Trust and Obey?
"The essential thing in heaven and on earth is that there should be a long obedience in the same direction. There thereby results, and has always resulted in the long run, something which has made life worth living."
- Friedrich Nietzsche
Suppose you’re a young man engaged to your high school sweetheart. The two of you wear your purity rings proudly, and have never even been tempted to become too intimate with each other. You have vowed to save yourselves until marriage. This is certainly not easy, but you both want to do the right thing. You are both Christians and highly regarded in your local church and youth group. Suddenly one day she comes to you and informs you that she is pregnant. She swears she’s not been with another man.
What do you do?
Interestingly, the Bible offers us some advice.
In Matthew 1.18-25 we read of a young man named Joseph who finds himself in just such a predicament.
So, what does he do?
Matthew tells us that he tried to divorce her quietly. Once a couple was “betrothed”, they were all but officially married. A divorce (or a “putting away”) was the only logical course of action.. Infidelity had obviously occurred, and Joseph was not only responsible, but required by Roman law to “divorce” her in the case of adultery. On the other hand, it could have been assumed that Joseph had impregnated her, implying that the couple had engaged in premarital sex, and this would have been particularly shameful. Abstinence prior to marriage was expected (some scholars believe that betrothed couples were never allowed to be alone together prior to the wedding day). Thus, Joseph faced both betrayal and shame, and would have been quite justified in divorcing her.
According to the text, though, after Joseph considered this, “an angel of the Lord appeared to him in a dream” and told him not to be afraid to take Mary as his wife. The angel goes on to explain that she has been impregnated by the Holy Spirit and that the child she is carrying is the long awaited Messiah of Israel.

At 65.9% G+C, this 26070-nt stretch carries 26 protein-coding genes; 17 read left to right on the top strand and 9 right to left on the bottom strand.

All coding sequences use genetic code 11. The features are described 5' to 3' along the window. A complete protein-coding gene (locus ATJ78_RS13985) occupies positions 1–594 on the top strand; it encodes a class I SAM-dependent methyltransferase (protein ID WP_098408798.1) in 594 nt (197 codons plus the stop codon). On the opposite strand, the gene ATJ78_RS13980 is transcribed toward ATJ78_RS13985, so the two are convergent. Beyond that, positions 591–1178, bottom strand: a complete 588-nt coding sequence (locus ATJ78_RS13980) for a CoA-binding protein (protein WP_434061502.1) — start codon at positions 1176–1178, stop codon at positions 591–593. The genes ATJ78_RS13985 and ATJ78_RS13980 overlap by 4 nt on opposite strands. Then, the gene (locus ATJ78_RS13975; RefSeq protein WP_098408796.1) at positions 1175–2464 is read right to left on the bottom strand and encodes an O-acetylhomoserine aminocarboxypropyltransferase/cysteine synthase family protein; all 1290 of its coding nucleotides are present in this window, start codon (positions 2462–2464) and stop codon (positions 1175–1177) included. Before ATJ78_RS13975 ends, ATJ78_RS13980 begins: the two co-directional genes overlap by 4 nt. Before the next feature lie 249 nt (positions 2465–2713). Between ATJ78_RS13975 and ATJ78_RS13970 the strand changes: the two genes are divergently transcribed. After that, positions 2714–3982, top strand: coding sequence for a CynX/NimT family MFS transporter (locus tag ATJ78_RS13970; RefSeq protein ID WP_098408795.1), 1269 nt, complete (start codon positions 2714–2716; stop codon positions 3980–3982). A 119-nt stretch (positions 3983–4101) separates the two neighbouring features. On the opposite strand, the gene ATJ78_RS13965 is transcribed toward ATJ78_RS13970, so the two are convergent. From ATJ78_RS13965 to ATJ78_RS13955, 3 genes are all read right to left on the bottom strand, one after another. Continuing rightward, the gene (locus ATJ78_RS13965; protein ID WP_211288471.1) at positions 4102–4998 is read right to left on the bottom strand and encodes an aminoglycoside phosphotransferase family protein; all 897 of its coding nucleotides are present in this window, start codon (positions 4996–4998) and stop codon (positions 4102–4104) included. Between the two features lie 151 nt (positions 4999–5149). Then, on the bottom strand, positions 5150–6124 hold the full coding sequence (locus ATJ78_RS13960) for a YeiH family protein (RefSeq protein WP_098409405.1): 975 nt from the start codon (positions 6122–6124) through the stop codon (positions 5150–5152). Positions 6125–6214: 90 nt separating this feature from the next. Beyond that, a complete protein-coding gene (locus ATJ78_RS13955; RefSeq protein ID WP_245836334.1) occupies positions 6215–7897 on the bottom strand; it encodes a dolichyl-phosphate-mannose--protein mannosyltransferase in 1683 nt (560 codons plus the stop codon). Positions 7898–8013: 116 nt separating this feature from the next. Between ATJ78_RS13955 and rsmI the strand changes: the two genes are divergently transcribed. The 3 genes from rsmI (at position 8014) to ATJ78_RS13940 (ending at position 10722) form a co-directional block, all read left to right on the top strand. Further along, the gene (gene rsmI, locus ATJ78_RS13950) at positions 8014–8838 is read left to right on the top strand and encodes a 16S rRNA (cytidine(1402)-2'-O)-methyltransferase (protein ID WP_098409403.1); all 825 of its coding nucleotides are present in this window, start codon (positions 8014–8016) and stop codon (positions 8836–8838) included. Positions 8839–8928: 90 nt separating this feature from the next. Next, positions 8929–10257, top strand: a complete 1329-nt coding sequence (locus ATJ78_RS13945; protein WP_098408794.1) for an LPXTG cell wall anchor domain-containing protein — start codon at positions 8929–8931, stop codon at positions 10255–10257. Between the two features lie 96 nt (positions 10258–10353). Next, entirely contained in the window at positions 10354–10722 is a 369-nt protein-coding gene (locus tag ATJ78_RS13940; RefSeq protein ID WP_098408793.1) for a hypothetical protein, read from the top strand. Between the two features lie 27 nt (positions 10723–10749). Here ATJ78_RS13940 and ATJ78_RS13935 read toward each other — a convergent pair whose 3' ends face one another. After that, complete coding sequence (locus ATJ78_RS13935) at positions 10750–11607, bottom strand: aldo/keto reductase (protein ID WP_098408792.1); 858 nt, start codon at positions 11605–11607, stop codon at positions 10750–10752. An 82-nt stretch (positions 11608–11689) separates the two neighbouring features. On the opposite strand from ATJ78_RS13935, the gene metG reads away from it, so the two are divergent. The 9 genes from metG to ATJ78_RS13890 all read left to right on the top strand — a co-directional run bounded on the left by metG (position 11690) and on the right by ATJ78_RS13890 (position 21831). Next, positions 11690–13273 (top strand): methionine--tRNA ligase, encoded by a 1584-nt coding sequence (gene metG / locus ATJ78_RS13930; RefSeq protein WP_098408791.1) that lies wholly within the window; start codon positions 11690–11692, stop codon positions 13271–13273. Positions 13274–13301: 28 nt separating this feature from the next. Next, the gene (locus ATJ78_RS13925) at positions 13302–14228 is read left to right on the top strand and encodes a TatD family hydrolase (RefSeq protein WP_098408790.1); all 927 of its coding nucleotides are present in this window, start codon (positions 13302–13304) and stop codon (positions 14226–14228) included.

That’s some dream.
Now, I don’t know about you, but I have never had an angel appear to me in a dream. I wish I could say that I have; but I haven’t. And based upon the lack of personal testimony, Facebook status updates, tweets and blog posts to such occurrences, I’m guessing that angels aren’t appearing to too many other folks in dreams either.
I wonder if God still speaks to people in their dreams. I don’t remember my dreams that often, but when I do, they are so weird that I can’t imagine God being involved in them at all, much less trying to speak to me through them.
In any event, this is how God spoke to Joseph according to Matthew.
Matthew takes two verses to remind us that this whole thing is a fulfillment of ancient prophecy, and then these words,
“When Joseph woke up, he did what the angel of the Lord had commanded him and took Mary home as his wife” (v. 24)
No questions asked. No wondering. No attempts to dismiss the dream like Ebenezer Scrooge by blaming it on an undigested piece of beef.
Apparently, Joseph had no doubt that the message he had received in his dream was directly from God. There does not seem to be any sense that he spent any time mulling this over, praying about it, or talking to trusted friends in an attempt to get their advice on what to do: he just did what the angel of the Lord commanded him to do.
Questions to ponder:
1. How does God speak to you when it comes to important decisions?
2. What makes you certain that what you are hearing is truly from God?
3. Are you willing to obey that voice no matter what the cost?
I’m interested to hear from you.